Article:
If you’re a fan of Rock & Roll then you’ve heard of Dick Clark. “America’s Teenager”, “World’s Oldest Teenager”, Host of New Year’s Rockin’ Eve, $10,000 Pyramid, and for three decades the face of rock music.
Dick Clark was a young disc jockey in Philadelphia when the host of a popular show, Bob Horn’s Bandstand, was fired. Clark was a regular substitute for Horn, and made the show his own. It was picked up by ABC, and American Bandstand debuted on August 5, 1957 with an interview of Elvis Presley. While to many he defined a movement, according to Clark, “I played records, the kids danced, and America watched.” Pretty typical understatement of Clark.
American Bandstand brought artists to living rooms across the nation well before the age of MTV (which used to show videos), YouTube, and the like. When he broke the color barrier with Chuck Berry, many were surprised to see that the duck-walking artist was black. Soon enough, he was regularly featuring mixed race bands, had teenagers of all races sitting together in the audience, and contrary to the standards of the time, dancing together.
In addition to millions of youngsters being introduced to the latest dance craze, he was the first to feature such artists as The 5th Dimension, The Animals, Blondie, Bill Withers, Tina Turner, The Village People, and The Sugarhill Gang. He featured a live appearance each week, and hundreds of artists over thirty+ years were introduced to rocking Americans on the show. An appearance on his show was often the “break” a new band was hoping for, and performing on American Bandstand with a fresh-faced youngster proclaiming, “Its got a good beat and I can dance to it” would send people running to the record store. In an iconic moment, he invited a new band to perform with an untested lead singer, a young Michael Jackson. It was 1970. Clark still had over forty years to rock.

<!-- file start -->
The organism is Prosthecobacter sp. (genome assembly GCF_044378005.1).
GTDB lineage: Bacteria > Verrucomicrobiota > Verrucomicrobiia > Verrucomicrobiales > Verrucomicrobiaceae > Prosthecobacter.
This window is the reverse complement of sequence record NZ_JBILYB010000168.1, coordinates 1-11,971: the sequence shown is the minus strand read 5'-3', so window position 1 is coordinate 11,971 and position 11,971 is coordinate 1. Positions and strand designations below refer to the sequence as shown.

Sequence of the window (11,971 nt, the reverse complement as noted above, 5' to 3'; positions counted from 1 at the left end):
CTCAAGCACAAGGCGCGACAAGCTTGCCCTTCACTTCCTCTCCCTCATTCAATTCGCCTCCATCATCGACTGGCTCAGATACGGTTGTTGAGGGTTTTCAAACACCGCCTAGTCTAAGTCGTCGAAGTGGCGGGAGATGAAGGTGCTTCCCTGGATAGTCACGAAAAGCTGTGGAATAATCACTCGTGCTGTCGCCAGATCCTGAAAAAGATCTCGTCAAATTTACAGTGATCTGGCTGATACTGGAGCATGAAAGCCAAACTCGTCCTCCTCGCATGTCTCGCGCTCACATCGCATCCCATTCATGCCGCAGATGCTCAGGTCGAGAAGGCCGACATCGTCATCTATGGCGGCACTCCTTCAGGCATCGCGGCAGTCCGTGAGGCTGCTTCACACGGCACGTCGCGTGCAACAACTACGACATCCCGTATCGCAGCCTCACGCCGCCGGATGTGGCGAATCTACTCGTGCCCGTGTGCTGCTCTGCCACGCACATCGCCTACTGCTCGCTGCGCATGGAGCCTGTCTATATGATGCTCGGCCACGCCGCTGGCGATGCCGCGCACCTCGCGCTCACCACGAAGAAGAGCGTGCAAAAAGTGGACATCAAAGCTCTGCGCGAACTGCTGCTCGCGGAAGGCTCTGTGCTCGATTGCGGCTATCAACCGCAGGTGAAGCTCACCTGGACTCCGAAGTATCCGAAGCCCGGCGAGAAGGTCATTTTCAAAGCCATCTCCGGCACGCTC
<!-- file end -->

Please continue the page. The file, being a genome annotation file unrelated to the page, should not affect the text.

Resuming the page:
I had done some work with The Doors (American Bandstand 1967) and was introduced to Dick Clark through some common friends. He invited me to his office, Dick Clark Productions, in 1975. It was on the Sunset Strip in Los Angeles, then the center of the rock world. It was also, ironically, just blocks from where I had met The Doors at their studio. Clark was warm, gracious, and funny. Everything that has been said about him is true. One of the nicest people that I’ve ever met in the music business, and I’ve met a lot of them, from the reserved John Paul Jones of Led Zeppelin to his over-the-top manager Peter Grant, the bathrobe wearing Brian Wilson of the Beach Boys to the “come on over; we’re in the pool” of Paul McCartney. Clark was a king among them, and forever thankful for the opportunity and respectful of his place in rock history.
I was invited back in 1977. I had gotten to know a fantastic band called WAR (Cisco Kid, Low Rider, Why Can’t We Be Friends?) when they were fronted by Eric Burdon of The Animals. Burdon had left the band by this point, but I got to spend a day at American Bandstand with WAR and Clark.
Rock & Roll still has a good beat, and we’re still dancing to it. Thanks, Dick.